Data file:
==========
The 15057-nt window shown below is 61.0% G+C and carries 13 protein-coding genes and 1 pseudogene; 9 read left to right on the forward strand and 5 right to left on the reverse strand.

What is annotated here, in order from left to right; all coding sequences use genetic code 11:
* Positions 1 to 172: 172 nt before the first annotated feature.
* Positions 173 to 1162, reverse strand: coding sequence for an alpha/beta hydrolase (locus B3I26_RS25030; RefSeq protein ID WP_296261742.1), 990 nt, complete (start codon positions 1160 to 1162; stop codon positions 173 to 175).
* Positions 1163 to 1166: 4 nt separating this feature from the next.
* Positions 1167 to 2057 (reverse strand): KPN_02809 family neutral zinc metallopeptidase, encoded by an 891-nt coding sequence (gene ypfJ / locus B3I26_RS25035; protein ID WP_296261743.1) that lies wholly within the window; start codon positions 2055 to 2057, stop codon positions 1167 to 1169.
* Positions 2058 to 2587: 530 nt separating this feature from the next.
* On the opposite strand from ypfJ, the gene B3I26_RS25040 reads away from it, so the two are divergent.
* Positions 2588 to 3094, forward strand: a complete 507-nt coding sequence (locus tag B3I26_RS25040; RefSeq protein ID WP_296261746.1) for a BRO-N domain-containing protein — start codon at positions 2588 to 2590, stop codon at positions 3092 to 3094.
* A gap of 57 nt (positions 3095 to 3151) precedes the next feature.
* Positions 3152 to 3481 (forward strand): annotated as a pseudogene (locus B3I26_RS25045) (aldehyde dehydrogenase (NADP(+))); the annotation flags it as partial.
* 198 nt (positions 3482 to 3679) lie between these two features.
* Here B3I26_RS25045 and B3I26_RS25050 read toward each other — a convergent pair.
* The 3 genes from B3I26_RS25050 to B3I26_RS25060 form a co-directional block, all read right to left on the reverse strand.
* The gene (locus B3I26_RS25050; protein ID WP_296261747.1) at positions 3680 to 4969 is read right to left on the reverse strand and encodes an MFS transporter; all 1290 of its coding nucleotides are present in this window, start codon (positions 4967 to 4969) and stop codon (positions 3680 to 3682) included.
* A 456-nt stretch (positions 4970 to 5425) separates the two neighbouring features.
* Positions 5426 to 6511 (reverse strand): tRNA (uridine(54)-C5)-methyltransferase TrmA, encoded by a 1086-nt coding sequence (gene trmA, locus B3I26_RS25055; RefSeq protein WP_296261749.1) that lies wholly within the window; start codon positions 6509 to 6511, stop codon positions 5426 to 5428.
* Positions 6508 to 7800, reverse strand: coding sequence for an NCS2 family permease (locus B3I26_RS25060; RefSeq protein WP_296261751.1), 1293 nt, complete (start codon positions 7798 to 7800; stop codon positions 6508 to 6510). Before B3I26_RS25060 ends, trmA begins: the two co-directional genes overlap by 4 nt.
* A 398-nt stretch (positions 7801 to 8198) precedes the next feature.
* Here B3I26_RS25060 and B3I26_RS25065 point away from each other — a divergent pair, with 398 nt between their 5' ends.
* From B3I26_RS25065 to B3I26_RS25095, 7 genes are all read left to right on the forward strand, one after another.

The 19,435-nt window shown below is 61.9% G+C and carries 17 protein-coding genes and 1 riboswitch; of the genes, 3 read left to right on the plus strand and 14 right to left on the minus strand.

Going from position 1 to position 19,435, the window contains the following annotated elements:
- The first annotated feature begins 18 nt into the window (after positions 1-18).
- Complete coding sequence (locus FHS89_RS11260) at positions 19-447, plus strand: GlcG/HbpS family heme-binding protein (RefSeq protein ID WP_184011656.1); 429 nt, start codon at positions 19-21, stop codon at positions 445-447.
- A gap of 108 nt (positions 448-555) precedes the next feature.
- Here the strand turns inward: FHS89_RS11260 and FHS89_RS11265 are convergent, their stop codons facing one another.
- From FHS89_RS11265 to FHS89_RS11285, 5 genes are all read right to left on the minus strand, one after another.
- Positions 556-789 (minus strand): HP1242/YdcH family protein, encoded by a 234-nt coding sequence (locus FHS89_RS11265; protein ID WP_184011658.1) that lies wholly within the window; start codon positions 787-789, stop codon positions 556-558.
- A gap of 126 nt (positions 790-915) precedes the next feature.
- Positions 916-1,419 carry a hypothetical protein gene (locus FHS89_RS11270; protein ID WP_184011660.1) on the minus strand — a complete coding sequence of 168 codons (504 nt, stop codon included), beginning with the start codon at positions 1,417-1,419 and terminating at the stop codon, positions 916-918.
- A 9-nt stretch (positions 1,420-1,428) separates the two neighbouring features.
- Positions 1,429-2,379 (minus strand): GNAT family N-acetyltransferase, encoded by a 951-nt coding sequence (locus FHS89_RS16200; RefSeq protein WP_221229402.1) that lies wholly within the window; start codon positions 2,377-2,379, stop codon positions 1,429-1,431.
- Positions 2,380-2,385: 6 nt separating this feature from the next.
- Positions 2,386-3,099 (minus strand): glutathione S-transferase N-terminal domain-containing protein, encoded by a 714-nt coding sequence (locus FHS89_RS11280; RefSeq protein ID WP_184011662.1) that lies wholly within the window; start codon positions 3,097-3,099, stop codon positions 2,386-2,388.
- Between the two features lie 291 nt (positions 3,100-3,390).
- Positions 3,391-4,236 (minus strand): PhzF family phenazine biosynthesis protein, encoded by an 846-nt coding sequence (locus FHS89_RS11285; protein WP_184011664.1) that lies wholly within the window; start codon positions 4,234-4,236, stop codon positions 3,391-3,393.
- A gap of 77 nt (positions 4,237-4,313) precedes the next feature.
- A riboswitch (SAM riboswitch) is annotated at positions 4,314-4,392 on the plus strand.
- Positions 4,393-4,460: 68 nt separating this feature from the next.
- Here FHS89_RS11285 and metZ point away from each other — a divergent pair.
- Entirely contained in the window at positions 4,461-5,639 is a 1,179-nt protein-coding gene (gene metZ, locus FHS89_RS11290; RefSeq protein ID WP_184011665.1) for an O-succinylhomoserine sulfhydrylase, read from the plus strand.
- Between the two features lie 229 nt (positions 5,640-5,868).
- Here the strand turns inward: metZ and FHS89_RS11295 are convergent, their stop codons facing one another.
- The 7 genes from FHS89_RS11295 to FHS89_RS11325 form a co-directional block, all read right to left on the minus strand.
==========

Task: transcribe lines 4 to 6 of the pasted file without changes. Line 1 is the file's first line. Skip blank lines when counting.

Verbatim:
* Positions 173 to 1162, reverse strand: coding sequence for an alpha/beta hydrolase (locus B3I26_RS25030; RefSeq protein ID WP_296261742.1), 990 nt, complete (start codon positions 1160 to 1162; stop codon positions 173 to 175).
* Positions 1163 to 1166: 4 nt separating this feature from the next.
* Positions 1167 to 2057 (reverse strand): KPN_02809 family neutral zinc metallopeptidase, encoded by an 891-nt coding sequence (gene ypfJ / locus B3I26_RS25035; protein ID WP_296261743.1) that lies wholly within the window; start codon positions 2055 to 2057, stop codon positions 1167 to 1169.